This was my homily from this morning, the Feast of Saint John of the Cross.
Gonzalo and Catalina Alvarez already had two sons when Juan was born in 1542. His first Christmas, six months later, was marked by the absence of his paternal grandparents who, though wealthy, had disinherited Gonzalo when he married the low-class Catalina.
By the next Christmas, Gonzalo would be dead and Catalina had gotten a job weaving silk while taking care of the three boys in conditions so wretched that two Christmases later the second eldest child had starved to death, as Catalina struggled to feed baby Juan and the toddler Francisco.
Thus Juan’s fifth Christmas was spent in the Catholic orphanage in Medina del Campo, where Catalina would leave the children for periods of time while she sought menial jobs to support them. Without the orphanage, all the children would have starved.
The Christmas after he made his First Communion, Juan served Mass for the first time at the Convent of Augustinian Nuns. And from that point on, his home was in the Church as well as in the hovel his mother kept for him and his brother.
So the great saint, the great mystic, the great reformer of the post-reformation period, must have found it hard to go home for Christmas. Lots of painful memories, lots of worries about his mother and his brothers, lots of agonizing about whether he was doing enough while in Seminary and in the Priesthood and in the religious life.
Not unlike you. And me. While there are certainly familiar and even beautiful things about going home for Christmas, not every seminarian or priest looks forward to the holidays at home with unmitigated joy.
Each family is a union of imperfect human beings who have loved each other for life, just as much as they have been able, and are bound by blood. And in each family there are easy relationships and there are hard ones, but each of them are as real as they are complex. In the eyes of a parent you will ever be the child, and even in those latter years, when the roles of parent and child are often switched, you will ever be defined by the decades which have passed.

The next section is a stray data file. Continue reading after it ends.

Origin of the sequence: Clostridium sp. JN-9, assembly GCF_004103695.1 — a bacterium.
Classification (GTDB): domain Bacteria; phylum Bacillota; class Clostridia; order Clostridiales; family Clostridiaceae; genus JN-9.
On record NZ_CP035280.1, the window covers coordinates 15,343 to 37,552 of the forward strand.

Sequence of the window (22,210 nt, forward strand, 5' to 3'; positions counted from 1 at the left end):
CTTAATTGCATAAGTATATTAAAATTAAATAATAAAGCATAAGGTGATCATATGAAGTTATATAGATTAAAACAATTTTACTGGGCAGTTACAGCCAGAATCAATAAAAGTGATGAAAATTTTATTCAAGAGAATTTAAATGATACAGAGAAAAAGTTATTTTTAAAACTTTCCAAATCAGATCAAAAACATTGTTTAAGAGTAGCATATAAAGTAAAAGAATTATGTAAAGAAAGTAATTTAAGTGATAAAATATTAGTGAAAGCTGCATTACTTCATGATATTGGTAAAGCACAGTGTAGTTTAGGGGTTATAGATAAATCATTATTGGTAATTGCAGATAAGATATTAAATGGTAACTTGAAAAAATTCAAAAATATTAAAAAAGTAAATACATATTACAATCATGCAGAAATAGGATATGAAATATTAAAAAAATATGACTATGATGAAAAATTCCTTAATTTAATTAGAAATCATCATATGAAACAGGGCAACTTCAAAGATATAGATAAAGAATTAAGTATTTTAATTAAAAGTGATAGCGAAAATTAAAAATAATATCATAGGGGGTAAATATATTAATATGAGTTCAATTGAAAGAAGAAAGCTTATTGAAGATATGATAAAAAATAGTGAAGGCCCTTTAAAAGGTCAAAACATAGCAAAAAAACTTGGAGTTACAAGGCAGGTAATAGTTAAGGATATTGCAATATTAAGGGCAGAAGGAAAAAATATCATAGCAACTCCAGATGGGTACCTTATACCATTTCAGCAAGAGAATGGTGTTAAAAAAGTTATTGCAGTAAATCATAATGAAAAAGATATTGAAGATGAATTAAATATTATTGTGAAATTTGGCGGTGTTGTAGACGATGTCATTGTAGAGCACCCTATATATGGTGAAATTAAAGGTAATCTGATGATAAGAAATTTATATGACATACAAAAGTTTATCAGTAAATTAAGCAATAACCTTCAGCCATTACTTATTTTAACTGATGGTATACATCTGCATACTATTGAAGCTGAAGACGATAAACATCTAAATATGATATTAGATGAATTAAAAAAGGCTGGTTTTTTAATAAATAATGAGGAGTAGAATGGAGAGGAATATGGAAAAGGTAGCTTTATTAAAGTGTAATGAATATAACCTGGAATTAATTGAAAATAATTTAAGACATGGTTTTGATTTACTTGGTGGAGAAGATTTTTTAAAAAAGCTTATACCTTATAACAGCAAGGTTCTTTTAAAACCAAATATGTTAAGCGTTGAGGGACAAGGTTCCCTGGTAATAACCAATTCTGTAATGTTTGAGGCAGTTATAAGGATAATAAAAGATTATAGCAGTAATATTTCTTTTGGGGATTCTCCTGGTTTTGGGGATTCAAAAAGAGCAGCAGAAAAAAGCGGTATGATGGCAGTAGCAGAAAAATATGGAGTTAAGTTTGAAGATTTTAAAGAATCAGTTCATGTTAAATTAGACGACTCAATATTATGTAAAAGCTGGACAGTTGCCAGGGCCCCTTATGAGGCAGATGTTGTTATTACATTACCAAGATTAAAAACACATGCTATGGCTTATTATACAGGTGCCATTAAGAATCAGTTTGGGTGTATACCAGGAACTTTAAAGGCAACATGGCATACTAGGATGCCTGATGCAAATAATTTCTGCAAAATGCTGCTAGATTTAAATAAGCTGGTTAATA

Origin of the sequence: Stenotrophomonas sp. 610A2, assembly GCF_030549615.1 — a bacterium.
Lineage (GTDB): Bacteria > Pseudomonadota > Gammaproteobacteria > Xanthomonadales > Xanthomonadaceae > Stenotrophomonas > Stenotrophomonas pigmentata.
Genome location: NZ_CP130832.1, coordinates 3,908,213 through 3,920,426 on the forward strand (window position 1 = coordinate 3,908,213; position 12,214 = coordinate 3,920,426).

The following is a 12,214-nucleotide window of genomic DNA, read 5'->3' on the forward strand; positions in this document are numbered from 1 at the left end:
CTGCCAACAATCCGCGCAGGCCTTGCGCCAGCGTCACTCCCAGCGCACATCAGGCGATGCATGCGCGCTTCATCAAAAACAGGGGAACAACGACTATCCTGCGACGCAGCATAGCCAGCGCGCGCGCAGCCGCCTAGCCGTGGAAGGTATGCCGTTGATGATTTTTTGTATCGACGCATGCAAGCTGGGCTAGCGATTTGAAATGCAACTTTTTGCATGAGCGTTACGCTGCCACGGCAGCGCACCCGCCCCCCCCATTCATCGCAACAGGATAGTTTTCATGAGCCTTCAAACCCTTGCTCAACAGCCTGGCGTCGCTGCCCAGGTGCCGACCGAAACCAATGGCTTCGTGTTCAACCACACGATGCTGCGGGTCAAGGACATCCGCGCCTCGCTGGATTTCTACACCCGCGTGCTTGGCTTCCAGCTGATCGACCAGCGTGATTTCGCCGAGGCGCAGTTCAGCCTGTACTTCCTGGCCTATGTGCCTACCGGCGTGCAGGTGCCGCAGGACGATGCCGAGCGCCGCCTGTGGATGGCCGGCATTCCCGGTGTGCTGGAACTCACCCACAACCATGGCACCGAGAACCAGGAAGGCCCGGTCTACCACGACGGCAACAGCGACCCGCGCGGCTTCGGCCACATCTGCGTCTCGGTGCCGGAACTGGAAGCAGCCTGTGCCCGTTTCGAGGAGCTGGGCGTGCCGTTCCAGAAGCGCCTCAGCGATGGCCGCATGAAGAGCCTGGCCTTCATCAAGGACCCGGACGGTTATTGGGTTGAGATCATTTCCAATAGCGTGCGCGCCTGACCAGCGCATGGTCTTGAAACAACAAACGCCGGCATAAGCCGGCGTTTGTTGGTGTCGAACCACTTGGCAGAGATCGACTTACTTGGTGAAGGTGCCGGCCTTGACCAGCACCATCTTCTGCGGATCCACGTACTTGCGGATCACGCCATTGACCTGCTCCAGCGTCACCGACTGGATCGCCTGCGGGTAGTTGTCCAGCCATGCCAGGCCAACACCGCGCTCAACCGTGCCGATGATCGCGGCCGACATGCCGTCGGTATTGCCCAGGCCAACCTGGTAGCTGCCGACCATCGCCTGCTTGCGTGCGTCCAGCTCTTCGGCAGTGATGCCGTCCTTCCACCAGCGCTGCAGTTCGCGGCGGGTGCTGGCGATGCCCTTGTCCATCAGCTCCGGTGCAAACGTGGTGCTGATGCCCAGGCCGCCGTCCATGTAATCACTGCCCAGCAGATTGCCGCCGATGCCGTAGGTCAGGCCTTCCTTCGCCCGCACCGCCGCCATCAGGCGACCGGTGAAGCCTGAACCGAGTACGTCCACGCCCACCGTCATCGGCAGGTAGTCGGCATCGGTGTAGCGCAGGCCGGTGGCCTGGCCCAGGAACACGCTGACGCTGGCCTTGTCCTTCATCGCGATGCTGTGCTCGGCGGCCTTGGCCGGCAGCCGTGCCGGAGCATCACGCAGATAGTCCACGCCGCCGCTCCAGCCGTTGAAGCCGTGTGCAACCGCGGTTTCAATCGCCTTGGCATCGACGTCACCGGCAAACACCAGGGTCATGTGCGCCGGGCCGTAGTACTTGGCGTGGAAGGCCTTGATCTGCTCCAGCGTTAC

Yet despite the complexities, the good memories and the hurtful things, and maybe even because of them, we must cling in love to our families and to each of their members with the stubborn patience and absolute conviction that God really meant it when he said “Honor you father and your mother.”
So, be like Juan Alvarez, Saint John of the Cross. Love and respect your mother and your father in their wisdom and their beauty and in their their poverty as well. Embrace your brothers and your sisters, as best you are able.
And return home in a few days, carrying a bit of the holiness of this house within your heart. Be a bit more patient and forgiving, a bit more hopeful and joyous, a bit more loving in the model of your Lord and Savior, who chose to give birth to a Holy Family in a stable, where he ruled from a feedbox, adored by the sheep and the shepherd boys. His father was an old if good man, while his mother a virgin, the most blessed among women because God looked upon her littleness. And in the thirty-three birthdays he would celebrate until he died on a cross the heart of each member of his Holy Family would be pieced by swords of exile and death, of sorrow and pain.
But I suspect he always went back to his family, as you will go back to yours, to celebrate his birth with them, standing before the crib in the shadow of his cross.